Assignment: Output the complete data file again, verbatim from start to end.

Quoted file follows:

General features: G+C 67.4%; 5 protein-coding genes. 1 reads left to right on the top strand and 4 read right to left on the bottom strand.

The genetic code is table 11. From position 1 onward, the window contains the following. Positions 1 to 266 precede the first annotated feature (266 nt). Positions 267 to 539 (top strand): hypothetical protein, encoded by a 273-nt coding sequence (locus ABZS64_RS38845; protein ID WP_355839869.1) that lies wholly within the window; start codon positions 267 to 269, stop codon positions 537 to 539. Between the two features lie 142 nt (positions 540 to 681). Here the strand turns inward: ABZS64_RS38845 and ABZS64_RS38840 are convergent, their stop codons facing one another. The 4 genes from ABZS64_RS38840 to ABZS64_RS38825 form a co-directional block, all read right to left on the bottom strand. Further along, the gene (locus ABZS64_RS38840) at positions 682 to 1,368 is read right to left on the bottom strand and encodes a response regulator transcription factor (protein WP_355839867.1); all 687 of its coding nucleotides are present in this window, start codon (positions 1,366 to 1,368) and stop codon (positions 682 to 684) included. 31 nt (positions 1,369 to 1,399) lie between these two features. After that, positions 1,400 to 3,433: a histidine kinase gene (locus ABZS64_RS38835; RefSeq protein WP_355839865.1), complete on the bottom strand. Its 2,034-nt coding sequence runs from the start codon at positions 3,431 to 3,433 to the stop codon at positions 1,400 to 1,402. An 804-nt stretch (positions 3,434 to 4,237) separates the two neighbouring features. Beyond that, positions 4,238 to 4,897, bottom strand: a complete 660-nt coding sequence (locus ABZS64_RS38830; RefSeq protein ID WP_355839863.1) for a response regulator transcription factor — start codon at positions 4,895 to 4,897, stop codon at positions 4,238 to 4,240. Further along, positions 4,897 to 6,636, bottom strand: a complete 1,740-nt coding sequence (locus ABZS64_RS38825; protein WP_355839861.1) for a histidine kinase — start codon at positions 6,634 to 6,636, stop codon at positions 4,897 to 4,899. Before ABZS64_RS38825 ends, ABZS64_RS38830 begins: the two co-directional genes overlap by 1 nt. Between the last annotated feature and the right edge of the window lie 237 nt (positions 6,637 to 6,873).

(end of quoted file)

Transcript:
General features: G+C 67.4%; 5 protein-coding genes. 1 reads left to right on the top strand and 4 read right to left on the bottom strand.

The genetic code is table 11. From position 1 onward, the window contains the following. Positions 1 to 266 precede the first annotated feature (266 nt). Positions 267 to 539 (top strand): hypothetical protein, encoded by a 273-nt coding sequence (locus ABZS64_RS38845; protein ID WP_355839869.1) that lies wholly within the window; start codon positions 267 to 269, stop codon positions 537 to 539. Between the two features lie 142 nt (positions 540 to 681). Here the strand turns inward: ABZS64_RS38845 and ABZS64_RS38840 are convergent, their stop codons facing one another. The 4 genes from ABZS64_RS38840 to ABZS64_RS38825 form a co-directional block, all read right to left on the bottom strand. Further along, the gene (locus ABZS64_RS38840) at positions 682 to 1,368 is read right to left on the bottom strand and encodes a response regulator transcription factor (protein WP_355839867.1); all 687 of its coding nucleotides are present in this window, start codon (positions 1,366 to 1,368) and stop codon (positions 682 to 684) included. 31 nt (positions 1,369 to 1,399) lie between these two features. After that, positions 1,400 to 3,433: a histidine kinase gene (locus ABZS64_RS38835; RefSeq protein WP_355839865.1), complete on the bottom strand. Its 2,034-nt coding sequence runs from the start codon at positions 3,431 to 3,433 to the stop codon at positions 1,400 to 1,402. An 804-nt stretch (positions 3,434 to 4,237) separates the two neighbouring features. Beyond that, positions 4,238 to 4,897, bottom strand: a complete 660-nt coding sequence (locus ABZS64_RS38830; RefSeq protein ID WP_355839863.1) for a response regulator transcription factor — start codon at positions 4,895 to 4,897, stop codon at positions 4,238 to 4,240. Further along, positions 4,897 to 6,636, bottom strand: a complete 1,740-nt coding sequence (locus ABZS64_RS38825; protein WP_355839861.1) for a histidine kinase — start codon at positions 6,634 to 6,636, stop codon at positions 4,897 to 4,899. Before ABZS64_RS38825 ends, ABZS64_RS38830 begins: the two co-directional genes overlap by 1 nt. Between the last annotated feature and the right edge of the window lie 237 nt (positions 6,637 to 6,873).